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U.S. Papers Thursday: Bush Steadfast
Bush Speaks Out While Gates Gets Earful from Iraq Generals
By EASON JORDAN 12/21/2006 02:45 AM ET
The top Iraq story in all the major papers: Bush's news conference comments on Iraq in which he said victory is "achievable" and that "difficult choices and additional sacrifices" will be required in 2007. The NYT, WP, USAT, WSJ, and CSM provide reports. WP correspondent Peter Baker's report is best because it makes emphatically clear Bush says he, not the generals, will decide whether to send more troops to Iraq. Previously, Bush said he deferred to the generals on troop count in Iraq.

The NYT and WP provide reports from Baghdad on Robert Gates's visit there. The new defense secretary he's hearing much blunt talk from U.S. generals, all of whom there seem to oppose surging more troops into Iraq. WP correspondent Tom Ricks, who's traveling with Gates, provides the better report. USAT stuffs an AP story on the Gates visit.

The NYT and WP also report on the Iraqi province of Najaf being handed over to Iraqi security forces during a ceremony featuring Iraqi troops biting the head off frogs and eating the heart of a live rabbit.

The other Iraq-related coverage in the papers:


White House correspondent Jim Rutenberg writes a witty critique of Bush's choice of words and phrases at his newser today and how they compare with previous rhetoric. The phrase du jour: "We're not winning; we're not losing." A fun read.

From Cairo, Mona El-Nagger reports on Al Qaeda number two Ayman Zawahri's latest videotaped taunts and threats, including this statement: "You (the U.S.) are trying, in a panic, to find an exit from the disasters surrounding you in Iraq and Afghanistan." He calls on the U.S. to withdraw from all Muslim countries and to negotiate peace with al Qaeda, or al Qaeda will continue attacking the U.S.

Thom Shanker reports on the U.S. and Britain beefing up their naval presence in the Persian Gulf in an effort to rattle trouble-making Iran.

In a DC-datelined story, David Stout provides a brief report of Saddam Hussein defense attorney Ramsey Clark saying the U.S. will shame itself and prompt more bloodshed in Iraq if the U.S. allows Saddam to be executed.

From Oak Brook, Illinois, Susan Saulny provides a short dispatch wondering whether an Iraqi-American fugitive will surface at his mansion there after escaping prison in Iraq, where he faces corruption charges related to his time as Iraq's minister of electricity.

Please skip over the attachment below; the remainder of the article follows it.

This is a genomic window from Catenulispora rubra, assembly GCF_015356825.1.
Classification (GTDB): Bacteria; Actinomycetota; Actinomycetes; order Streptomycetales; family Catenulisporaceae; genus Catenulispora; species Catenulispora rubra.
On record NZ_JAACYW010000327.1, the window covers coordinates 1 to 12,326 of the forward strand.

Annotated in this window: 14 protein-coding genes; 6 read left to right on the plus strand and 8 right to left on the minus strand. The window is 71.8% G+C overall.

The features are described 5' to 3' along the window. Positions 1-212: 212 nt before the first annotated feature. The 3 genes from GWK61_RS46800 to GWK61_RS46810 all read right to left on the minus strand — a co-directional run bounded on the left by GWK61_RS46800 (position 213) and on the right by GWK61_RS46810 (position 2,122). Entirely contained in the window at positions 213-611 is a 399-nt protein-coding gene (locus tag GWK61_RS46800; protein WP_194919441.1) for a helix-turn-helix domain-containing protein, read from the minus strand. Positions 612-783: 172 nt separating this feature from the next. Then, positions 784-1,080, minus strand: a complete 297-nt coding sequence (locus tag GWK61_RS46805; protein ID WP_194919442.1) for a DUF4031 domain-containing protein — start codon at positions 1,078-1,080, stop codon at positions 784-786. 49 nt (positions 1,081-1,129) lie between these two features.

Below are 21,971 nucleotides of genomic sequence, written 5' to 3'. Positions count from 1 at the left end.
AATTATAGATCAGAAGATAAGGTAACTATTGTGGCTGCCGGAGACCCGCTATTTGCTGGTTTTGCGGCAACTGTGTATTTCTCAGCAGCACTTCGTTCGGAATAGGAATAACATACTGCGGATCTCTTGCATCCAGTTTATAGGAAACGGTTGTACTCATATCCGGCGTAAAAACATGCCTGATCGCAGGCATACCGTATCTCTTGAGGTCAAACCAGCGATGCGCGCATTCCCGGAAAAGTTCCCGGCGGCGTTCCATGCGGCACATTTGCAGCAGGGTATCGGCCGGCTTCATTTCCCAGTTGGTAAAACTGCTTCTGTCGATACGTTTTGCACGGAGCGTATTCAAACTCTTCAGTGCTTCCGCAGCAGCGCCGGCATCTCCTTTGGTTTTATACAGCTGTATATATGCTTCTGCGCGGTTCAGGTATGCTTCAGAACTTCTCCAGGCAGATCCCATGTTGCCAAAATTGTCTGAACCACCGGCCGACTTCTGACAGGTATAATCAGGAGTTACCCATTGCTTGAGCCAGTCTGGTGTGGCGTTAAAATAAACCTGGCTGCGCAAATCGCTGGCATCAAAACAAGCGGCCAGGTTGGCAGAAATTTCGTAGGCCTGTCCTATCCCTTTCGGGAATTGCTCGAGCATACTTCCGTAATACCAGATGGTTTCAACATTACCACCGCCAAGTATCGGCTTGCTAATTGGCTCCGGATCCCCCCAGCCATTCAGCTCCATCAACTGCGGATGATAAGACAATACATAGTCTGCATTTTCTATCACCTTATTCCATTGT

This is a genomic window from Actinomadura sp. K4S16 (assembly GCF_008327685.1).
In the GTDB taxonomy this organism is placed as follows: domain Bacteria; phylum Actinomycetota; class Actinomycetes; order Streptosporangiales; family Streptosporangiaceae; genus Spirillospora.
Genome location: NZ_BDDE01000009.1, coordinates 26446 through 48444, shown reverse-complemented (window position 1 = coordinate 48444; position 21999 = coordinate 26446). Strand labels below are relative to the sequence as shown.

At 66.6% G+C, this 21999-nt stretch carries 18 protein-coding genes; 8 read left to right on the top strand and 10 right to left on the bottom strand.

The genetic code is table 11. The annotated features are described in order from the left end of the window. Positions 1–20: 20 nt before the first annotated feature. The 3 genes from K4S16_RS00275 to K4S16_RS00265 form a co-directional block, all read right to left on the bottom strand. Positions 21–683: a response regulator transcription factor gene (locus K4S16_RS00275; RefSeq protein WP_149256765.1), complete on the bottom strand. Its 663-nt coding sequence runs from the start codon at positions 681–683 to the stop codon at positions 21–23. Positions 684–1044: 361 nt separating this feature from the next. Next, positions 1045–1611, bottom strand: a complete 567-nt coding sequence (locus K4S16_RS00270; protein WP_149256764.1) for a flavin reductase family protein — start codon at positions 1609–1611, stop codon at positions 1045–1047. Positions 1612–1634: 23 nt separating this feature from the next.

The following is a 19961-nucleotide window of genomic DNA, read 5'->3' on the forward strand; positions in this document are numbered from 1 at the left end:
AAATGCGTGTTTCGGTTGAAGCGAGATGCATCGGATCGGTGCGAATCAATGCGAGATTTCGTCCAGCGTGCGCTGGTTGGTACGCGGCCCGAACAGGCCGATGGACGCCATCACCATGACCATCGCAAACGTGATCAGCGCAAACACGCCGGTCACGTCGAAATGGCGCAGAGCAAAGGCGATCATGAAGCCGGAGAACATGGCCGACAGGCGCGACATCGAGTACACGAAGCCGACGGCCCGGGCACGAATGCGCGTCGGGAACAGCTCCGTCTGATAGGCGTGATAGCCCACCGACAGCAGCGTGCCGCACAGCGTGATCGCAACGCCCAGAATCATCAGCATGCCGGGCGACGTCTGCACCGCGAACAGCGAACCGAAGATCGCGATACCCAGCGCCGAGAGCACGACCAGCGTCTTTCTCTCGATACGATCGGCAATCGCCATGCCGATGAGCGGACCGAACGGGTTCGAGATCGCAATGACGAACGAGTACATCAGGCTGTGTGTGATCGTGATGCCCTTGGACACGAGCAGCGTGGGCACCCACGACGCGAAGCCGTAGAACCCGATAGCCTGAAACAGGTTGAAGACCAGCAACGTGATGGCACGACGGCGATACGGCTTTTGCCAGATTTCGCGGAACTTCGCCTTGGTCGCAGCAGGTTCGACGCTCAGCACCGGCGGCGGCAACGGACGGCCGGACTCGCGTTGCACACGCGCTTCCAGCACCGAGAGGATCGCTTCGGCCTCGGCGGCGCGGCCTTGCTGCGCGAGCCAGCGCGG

The NYT provides an editorial headlined "Rudderless in Iraq" that says we've reached a "dead end" in Iraq and calls on Bush to "move quickly (to) define a new direction while he still has any choices left."


From Baghdad, Sudarsan Raghavan reports on the worsening feud between two top Iraqi Shia clerics, Sadr and Hakim. With Hakim now siding with the U.S., and the U.S. deeming Sadr enemy number one in Iraq, the divide between the two clerics is more stark than ever.

Ann Scott Tyson and John White report on John Abizaid's four-year term and his likely legacy following his plans to retire as Central Command chief next spring. The correspondents also note the top general in Iraq, George Casey, likely soon will leave there, leading to speculation that Casey will replace Abizaid at Centcom, with General David Petreaus likely moving to Iraq as Casey's successor.


Aside from the Bush story noted above, an editorial and an op-ed.

The USA Today editorial's sub-headline says it all: "Plan would have been wise in 2003; it now carries whiff of desperation."

The op-ed comes from American Enterprise Institute resident scholar Frederick Kagan, whose headline is: U.S. cannot accept defeat: New strategy to win would show president's wisdom, not stubbornness."


Only the Bush story noted above.


Nothing aside from the Bush story noted above, headlined in the CSM "Bush moves to supersize military."


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